This work is registered in the archives of the Calder Foundation, New York, under the application number A13259.
This striking and magnificently proportioned red mobile was executed in 1954, the year Alexander Calder moved to Saché in France and the year which marked the beginning of what is widely regarded as one of the most important periods of the artist's career. The post-war years were characterized by what Calder described as an "agrandissement" of his work, spurred on in part by the increasing number of commissions for his large-scale outdoor sculptures that had begun to populate public spaces across Europe. Yet, despite the increase in scale and the attendant technical demands of its production, the excitement he captured in the color and movement of his mobiles never left him, and the elegant proportions of Le Rouge de Saché embody the sense of grace and dynamism contained in the very best examples of Calder's iconic works.
Suspended in mid-air, the constellation of enigmatic shapes and motifs hovers in the air like a aggregation of creatures soaring on thermals of hot summer air. With remarkable deftness, Calder places these objects on different visual planes-some arranged vertically and some arranged horizontally-enabling the work's form to constantly change depending on the perspective from which it is viewed or the environment in which it is placed. The graceful contours of these suspended forms recall the silhouettes of summer swallows soaring through the sky or beautiful butterflies dancing in the air, yet Calder's skillful structure allows each piece to retain its inherent delineation while at the same time sustaining a harmonious sense of unity. Even the largest of the elements, which the artist used to maintain the physical balance of the overall work, retain a sense of lightness through the deft insertion of voids between these elements, creating the overall visual and physical agility that characterizes his best work.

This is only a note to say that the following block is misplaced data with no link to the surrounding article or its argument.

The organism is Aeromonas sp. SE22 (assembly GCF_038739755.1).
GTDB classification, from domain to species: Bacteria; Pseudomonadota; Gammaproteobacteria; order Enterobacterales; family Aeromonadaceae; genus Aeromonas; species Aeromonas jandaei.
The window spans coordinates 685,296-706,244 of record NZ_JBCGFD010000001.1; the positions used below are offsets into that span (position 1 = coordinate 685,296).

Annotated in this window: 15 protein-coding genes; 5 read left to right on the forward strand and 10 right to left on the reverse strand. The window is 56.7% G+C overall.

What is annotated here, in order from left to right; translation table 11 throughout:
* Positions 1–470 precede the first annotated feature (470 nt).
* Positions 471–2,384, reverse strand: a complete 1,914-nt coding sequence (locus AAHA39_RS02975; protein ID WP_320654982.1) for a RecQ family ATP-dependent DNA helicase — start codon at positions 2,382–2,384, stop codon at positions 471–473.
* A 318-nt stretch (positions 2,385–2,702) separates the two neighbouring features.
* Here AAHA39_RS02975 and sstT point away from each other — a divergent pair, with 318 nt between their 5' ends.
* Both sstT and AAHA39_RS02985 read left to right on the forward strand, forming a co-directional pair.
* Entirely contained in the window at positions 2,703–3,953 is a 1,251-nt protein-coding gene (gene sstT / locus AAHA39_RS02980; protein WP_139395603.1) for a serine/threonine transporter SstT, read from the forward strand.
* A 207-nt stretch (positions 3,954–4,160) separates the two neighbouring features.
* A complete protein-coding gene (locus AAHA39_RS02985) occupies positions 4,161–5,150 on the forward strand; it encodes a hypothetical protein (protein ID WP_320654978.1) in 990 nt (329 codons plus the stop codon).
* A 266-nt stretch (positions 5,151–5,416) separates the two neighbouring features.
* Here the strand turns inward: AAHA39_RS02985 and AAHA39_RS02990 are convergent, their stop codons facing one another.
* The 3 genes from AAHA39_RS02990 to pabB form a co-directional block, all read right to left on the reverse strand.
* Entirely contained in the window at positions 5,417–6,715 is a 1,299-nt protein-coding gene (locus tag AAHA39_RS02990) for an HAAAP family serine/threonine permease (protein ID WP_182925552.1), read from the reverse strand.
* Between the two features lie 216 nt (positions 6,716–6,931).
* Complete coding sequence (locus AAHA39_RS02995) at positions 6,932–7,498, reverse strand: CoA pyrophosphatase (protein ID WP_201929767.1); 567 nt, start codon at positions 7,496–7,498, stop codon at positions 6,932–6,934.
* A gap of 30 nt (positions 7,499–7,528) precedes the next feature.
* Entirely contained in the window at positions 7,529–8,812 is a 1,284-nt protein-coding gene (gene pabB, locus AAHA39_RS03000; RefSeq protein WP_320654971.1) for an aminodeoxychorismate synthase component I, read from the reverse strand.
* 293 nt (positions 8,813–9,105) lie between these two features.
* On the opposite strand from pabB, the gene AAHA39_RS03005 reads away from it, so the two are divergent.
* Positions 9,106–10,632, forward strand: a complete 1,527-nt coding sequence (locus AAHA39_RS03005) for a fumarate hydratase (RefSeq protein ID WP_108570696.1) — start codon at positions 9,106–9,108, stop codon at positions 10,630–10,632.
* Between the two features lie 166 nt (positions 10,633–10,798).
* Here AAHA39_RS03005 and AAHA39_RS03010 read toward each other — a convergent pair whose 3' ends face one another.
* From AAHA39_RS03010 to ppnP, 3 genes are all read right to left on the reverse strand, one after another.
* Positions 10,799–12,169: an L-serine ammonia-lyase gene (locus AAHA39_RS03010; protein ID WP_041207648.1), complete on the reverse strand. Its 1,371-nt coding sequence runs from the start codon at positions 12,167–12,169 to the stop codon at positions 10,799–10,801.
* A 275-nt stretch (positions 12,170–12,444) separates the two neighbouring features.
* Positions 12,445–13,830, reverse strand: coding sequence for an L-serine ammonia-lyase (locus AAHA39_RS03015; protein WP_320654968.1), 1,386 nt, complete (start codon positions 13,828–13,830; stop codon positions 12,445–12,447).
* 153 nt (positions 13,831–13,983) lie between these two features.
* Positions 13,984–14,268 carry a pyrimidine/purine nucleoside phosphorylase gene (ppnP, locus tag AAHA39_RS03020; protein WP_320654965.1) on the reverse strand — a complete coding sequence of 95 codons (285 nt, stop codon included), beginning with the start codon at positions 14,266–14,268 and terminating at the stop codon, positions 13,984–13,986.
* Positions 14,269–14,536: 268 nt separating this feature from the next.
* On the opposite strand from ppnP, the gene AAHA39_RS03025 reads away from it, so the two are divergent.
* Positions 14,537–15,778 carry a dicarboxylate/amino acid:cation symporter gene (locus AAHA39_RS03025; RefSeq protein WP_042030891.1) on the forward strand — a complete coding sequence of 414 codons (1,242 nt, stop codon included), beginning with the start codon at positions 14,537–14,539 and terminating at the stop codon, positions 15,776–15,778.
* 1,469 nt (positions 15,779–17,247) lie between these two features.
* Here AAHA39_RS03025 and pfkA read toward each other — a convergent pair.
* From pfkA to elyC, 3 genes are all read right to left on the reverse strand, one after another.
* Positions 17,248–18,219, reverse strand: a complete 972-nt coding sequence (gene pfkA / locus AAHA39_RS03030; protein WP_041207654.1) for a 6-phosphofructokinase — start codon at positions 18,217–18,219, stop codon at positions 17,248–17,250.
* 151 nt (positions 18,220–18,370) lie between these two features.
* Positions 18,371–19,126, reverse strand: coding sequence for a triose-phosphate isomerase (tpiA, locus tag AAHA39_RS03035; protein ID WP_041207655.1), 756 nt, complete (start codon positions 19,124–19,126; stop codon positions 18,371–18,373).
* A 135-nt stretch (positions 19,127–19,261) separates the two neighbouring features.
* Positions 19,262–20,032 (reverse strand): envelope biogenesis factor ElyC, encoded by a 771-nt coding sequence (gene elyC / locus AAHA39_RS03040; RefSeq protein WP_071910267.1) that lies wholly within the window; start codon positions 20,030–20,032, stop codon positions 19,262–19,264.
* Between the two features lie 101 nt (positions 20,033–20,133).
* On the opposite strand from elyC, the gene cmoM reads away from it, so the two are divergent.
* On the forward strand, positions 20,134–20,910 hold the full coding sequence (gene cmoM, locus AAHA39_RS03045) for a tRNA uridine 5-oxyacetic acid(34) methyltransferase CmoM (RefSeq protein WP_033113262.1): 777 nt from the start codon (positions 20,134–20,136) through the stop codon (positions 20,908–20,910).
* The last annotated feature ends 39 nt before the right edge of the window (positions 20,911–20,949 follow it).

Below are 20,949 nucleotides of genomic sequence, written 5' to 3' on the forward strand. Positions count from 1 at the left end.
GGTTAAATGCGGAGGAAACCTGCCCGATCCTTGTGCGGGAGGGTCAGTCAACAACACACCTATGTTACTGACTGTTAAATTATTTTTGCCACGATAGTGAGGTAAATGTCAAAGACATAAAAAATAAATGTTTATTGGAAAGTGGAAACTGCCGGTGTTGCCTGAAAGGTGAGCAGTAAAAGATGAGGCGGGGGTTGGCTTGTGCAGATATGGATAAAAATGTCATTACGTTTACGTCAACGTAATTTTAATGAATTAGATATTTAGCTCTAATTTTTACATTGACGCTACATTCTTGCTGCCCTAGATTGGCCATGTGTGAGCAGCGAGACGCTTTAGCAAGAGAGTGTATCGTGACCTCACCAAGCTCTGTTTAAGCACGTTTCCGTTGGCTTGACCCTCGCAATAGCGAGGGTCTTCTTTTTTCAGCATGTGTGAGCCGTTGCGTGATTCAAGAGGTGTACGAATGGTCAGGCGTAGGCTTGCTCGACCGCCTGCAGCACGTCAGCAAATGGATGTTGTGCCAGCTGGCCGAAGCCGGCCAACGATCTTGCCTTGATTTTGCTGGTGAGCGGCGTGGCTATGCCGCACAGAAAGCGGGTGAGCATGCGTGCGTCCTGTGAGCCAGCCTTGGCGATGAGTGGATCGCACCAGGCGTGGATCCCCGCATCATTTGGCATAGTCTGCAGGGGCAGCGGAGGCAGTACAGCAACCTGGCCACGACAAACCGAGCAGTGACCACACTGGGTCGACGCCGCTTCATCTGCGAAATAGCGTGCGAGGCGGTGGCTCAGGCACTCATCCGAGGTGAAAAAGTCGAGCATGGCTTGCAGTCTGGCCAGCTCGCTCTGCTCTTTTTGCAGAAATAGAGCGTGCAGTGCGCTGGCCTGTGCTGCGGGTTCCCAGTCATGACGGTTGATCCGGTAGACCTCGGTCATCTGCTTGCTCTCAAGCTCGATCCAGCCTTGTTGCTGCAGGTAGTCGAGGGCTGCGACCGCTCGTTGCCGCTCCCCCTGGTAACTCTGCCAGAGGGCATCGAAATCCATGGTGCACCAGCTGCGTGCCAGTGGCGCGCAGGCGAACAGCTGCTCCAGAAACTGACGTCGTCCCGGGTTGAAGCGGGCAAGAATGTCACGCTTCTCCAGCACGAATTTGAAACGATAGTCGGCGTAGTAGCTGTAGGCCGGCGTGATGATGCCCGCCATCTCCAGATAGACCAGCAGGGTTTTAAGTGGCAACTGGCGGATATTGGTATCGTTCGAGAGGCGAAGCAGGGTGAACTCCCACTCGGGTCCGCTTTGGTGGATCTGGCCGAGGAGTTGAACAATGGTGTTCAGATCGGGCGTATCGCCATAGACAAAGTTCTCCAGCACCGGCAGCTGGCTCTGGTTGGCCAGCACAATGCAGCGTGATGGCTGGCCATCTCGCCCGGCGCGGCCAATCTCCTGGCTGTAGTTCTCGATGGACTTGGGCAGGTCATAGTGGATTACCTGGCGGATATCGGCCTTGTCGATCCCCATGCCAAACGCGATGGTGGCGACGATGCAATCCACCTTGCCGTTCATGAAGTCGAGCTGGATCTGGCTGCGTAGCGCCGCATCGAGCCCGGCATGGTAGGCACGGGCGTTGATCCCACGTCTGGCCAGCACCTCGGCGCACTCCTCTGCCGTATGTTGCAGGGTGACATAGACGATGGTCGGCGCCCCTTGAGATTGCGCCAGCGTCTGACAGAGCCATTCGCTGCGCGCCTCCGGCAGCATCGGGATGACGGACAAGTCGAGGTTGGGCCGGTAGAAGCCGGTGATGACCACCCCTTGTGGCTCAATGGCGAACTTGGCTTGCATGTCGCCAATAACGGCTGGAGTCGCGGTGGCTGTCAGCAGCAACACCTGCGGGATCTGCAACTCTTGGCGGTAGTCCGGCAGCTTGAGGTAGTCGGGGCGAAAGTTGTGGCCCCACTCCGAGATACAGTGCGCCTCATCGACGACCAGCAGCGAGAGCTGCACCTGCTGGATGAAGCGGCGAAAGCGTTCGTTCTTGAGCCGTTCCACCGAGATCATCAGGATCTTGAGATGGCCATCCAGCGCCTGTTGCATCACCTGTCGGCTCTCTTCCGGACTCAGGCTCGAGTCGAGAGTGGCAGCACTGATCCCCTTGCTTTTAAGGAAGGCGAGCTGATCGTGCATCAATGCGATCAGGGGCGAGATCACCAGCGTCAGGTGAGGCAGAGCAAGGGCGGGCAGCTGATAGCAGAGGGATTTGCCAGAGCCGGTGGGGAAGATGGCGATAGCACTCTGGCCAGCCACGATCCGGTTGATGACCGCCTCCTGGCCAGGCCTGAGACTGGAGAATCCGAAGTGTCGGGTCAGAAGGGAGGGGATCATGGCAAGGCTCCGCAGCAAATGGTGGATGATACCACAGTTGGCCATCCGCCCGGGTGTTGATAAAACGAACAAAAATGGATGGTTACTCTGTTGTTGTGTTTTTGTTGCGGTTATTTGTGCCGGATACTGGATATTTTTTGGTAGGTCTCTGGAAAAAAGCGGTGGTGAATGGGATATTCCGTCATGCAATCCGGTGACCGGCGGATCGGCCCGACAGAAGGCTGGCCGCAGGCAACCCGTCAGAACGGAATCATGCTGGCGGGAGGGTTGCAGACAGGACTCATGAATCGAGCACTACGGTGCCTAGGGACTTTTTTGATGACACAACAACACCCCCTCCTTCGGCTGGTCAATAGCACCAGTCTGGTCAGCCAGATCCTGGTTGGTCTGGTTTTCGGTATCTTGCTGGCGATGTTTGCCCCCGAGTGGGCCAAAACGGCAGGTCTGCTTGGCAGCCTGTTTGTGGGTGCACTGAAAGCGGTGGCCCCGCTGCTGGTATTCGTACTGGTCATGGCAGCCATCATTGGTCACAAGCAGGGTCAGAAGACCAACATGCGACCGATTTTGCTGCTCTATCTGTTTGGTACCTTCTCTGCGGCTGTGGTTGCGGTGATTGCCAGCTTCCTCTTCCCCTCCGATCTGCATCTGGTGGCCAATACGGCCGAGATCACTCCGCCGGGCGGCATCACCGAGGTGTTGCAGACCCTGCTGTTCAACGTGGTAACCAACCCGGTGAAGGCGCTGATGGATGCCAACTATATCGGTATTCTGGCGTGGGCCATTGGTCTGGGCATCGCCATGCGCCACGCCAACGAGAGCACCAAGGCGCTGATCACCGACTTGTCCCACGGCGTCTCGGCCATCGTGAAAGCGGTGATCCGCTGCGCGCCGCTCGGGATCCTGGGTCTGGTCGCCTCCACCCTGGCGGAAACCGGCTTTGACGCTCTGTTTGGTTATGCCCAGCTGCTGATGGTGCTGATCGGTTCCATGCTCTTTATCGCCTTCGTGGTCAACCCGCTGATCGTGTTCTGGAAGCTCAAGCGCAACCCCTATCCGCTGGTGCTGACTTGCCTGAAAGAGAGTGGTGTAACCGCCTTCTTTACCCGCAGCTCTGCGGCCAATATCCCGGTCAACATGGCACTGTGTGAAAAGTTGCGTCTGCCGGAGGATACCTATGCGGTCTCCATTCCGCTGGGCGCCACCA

The title Le Rouge de Saché is Calder's poetic reference to the red wine produced in the town of Saché, close to where he lived. On the occasions that the artist did title works he often used tropes or puns, particularly in his French titles, to reference aspects of the work-in this case the connection between the color of the local wine and the color of the mobile. The work was to be included in what would become an important show for Calder, Aix Saché Roxbury at the Galerie Maeght in Paris, and the artist was excited at being given this opportunity and his titles at this time often reflected his enthusiasm for both the French language and culture.